How I Learned to Stop Worrying and Love Bite-Sized News

Last week the BBC launched Instafax, a short-form video newswire designed for Instagram where videos are limited to 15 seconds. For now, the BBC is describing their project as an experiment, but the move is part of a much larger trend that, at one point, I scoffed at.

I have long complained about inch-deep media coverage of current events that provides little time for meaningful debate and focuses instead on sound bites. By all accounts I should hate news being delivered in 15 second Instagram videos. And yet, as organizations, old and new, develop new kinds of storytelling for new platforms the ultra short form factor is winning me over for some topics. Bite-sized news today goes beyond sound bites, but could go even further as an on-ramp to other coverage.

As a news junkie I was curious about NowThis News and started following them on Instagram late last year. I was soon hooked on their clever, punchy, well-produced videos. In a post on NowThis News’s Instagram strategy Caroline O’Donovan said “NowThis News is building video content that fits in where the audience lives.” She continued:

There’s a willing audience in people who would never think to turn on a TV to get their news, but refresh their Instagram feed multiple times a day. It’s not that these people aren’t interested in news — it’s that they’re accustomed to the big stories finding them rather than the other way around.

And indeed, editor-in-chief Ed O’Keefe says that they are “finding an appetite for hard news,” he says. “Not just soft, entertainment news — hard news on Instagram.” NowThis News recently split off their entertainment and sports coverage into separate Instagram accounts responding to feedback from their followers. Continue reading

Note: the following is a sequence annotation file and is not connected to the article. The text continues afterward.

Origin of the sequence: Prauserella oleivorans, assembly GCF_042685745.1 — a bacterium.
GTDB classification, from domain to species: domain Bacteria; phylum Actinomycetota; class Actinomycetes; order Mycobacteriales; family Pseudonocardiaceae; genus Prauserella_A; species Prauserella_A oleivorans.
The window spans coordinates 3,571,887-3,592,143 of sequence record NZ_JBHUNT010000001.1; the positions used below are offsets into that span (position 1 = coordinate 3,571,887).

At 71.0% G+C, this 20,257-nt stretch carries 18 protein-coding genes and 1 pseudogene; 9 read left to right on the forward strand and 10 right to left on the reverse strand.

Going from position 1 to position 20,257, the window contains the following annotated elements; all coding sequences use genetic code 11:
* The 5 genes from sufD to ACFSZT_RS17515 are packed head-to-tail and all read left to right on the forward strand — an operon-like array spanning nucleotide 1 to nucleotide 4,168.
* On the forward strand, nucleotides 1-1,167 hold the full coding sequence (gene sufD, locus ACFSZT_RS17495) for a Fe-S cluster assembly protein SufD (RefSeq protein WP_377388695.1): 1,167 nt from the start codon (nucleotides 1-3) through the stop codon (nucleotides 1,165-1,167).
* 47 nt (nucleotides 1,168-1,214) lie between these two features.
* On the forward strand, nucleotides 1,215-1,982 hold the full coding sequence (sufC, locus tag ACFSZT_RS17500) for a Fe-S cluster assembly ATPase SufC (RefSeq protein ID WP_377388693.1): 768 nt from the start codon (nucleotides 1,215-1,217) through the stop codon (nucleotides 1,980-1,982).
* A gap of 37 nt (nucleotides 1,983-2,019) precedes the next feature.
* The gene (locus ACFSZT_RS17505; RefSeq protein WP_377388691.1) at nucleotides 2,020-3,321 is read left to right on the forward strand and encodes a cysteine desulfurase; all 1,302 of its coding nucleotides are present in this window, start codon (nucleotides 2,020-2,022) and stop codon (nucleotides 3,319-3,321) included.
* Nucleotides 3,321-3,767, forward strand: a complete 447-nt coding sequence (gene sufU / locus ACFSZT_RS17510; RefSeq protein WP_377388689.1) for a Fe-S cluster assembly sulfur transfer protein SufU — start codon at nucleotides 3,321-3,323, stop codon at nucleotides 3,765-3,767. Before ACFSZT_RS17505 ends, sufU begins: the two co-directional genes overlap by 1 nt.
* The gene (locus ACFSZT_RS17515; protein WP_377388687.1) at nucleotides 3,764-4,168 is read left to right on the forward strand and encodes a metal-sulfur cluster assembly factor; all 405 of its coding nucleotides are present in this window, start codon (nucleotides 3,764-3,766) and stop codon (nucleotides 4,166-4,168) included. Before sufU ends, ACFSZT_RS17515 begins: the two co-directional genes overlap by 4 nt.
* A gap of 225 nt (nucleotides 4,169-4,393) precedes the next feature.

Breaking Down Breaking News To Its Atomic Elements

Today Circa released version 2.0 of its mobile-native news app. Normally I don’t write about apps, but something about Circa’s new app caught my attention. Not only have they rethought the basics — design, navigation, etc. – they also introduced a new feature focused on rethinking breaking news reporting.

In the wake of the Boston Marathon bombing Farhad Manjoo argued that “Breaking news is broken.” However, most of the hand wringing about breaking news has focused on a rather narrow set of issues related to news accuracy and crowdsourced investigations. Other issues regarding how our communities get access to the news and information they need, and how they understand and act on that information, have received less attention.

How might reporting during breaking news need to change to help add clarity to the flood of updates, provide context, and make news more usable and actionable to people? Circa thinks it has at least part of the answer and it is rooted squarely in the company’s strategy to atomize the news and reconsider the article as the atomic element of journalism.

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